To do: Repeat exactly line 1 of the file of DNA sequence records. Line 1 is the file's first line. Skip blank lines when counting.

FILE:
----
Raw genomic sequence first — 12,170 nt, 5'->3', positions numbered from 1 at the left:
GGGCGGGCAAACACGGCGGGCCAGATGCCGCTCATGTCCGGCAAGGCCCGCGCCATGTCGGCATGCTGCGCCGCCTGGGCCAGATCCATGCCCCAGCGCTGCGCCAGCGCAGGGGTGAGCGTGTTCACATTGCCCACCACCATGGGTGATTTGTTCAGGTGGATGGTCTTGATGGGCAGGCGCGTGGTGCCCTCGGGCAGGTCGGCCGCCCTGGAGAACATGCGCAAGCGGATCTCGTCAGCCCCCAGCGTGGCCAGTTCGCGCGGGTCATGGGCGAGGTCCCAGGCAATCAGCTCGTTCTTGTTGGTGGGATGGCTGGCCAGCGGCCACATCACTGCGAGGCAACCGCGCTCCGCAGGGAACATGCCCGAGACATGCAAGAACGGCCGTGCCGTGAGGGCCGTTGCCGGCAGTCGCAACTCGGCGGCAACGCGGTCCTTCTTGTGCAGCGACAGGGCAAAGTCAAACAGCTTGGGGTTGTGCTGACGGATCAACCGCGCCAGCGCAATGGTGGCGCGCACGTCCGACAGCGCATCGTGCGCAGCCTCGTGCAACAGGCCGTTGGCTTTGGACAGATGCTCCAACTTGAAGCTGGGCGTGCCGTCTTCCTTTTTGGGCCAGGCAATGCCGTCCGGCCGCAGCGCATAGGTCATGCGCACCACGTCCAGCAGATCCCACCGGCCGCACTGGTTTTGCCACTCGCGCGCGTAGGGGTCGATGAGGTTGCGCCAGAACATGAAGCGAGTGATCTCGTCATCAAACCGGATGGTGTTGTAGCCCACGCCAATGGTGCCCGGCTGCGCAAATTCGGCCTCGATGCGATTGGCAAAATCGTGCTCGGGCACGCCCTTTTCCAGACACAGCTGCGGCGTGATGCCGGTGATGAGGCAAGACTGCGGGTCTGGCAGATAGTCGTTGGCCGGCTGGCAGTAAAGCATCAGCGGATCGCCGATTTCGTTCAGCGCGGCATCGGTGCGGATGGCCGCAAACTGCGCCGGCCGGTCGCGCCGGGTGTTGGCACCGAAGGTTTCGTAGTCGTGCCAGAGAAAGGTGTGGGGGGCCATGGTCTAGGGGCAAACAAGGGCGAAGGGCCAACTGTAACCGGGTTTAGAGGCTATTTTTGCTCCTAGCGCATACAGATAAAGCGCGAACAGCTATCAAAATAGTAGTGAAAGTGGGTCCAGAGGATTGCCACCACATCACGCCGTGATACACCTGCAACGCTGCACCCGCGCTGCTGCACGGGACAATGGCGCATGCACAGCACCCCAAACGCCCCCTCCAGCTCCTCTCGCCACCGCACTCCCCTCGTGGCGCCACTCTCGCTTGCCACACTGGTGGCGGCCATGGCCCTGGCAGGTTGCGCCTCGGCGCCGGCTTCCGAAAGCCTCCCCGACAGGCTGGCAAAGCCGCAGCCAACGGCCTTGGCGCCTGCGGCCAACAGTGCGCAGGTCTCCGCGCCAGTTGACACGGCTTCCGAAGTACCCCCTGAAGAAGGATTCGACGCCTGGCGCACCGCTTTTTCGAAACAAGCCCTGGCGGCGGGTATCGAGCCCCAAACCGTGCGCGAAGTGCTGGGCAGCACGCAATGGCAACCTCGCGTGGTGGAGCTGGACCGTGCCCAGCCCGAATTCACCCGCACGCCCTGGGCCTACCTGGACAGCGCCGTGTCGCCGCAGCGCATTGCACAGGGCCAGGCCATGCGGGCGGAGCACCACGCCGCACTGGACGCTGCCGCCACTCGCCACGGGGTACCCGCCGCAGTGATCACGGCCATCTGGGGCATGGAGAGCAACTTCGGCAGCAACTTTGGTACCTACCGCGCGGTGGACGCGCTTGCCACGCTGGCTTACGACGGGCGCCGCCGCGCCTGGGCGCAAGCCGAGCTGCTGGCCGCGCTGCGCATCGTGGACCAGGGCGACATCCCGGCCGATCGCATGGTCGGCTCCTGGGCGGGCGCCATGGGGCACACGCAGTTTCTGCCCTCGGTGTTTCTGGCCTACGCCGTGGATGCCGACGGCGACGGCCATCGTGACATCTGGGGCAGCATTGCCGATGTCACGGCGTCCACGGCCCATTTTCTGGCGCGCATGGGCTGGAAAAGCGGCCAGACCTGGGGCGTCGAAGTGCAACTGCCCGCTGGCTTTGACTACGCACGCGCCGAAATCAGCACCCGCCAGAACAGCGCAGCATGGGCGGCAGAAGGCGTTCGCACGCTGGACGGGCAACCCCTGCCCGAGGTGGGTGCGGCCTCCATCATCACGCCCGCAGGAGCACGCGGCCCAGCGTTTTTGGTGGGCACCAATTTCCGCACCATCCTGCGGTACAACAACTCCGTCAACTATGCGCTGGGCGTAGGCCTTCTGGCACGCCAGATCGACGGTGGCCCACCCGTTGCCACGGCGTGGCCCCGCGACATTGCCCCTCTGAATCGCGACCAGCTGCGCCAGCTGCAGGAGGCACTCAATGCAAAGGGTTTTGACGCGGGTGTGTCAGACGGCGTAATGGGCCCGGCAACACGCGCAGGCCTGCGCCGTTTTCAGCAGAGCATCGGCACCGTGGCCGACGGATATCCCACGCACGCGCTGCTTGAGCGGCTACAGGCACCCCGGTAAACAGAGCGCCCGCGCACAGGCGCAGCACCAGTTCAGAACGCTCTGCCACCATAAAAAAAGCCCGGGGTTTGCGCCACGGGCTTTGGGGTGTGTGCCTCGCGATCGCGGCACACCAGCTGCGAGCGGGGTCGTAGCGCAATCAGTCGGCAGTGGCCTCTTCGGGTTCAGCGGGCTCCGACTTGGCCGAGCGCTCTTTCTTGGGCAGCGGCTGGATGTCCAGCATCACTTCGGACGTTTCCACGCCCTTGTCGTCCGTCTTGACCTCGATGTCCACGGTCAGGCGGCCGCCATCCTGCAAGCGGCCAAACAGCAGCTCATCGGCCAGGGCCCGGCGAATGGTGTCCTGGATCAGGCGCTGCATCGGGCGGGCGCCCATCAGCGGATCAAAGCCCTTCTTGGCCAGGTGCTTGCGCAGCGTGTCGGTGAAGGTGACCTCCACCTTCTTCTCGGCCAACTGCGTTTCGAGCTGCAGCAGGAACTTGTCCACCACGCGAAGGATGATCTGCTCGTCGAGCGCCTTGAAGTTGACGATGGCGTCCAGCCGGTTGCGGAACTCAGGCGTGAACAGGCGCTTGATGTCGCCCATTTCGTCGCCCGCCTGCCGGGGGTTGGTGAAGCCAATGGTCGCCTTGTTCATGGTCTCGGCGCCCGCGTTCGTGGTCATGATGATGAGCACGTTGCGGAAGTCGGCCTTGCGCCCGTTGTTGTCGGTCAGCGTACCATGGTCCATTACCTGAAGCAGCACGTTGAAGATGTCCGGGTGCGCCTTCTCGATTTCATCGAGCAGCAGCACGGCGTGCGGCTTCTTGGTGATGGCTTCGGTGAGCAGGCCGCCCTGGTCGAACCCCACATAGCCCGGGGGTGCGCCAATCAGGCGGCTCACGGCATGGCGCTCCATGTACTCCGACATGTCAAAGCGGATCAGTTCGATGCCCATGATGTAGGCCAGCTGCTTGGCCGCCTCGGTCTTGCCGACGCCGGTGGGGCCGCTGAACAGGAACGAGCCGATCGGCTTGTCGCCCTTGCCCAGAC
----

Raw genomic sequence first — 12,170 nt, 5'->3', positions numbered from 1 at the left: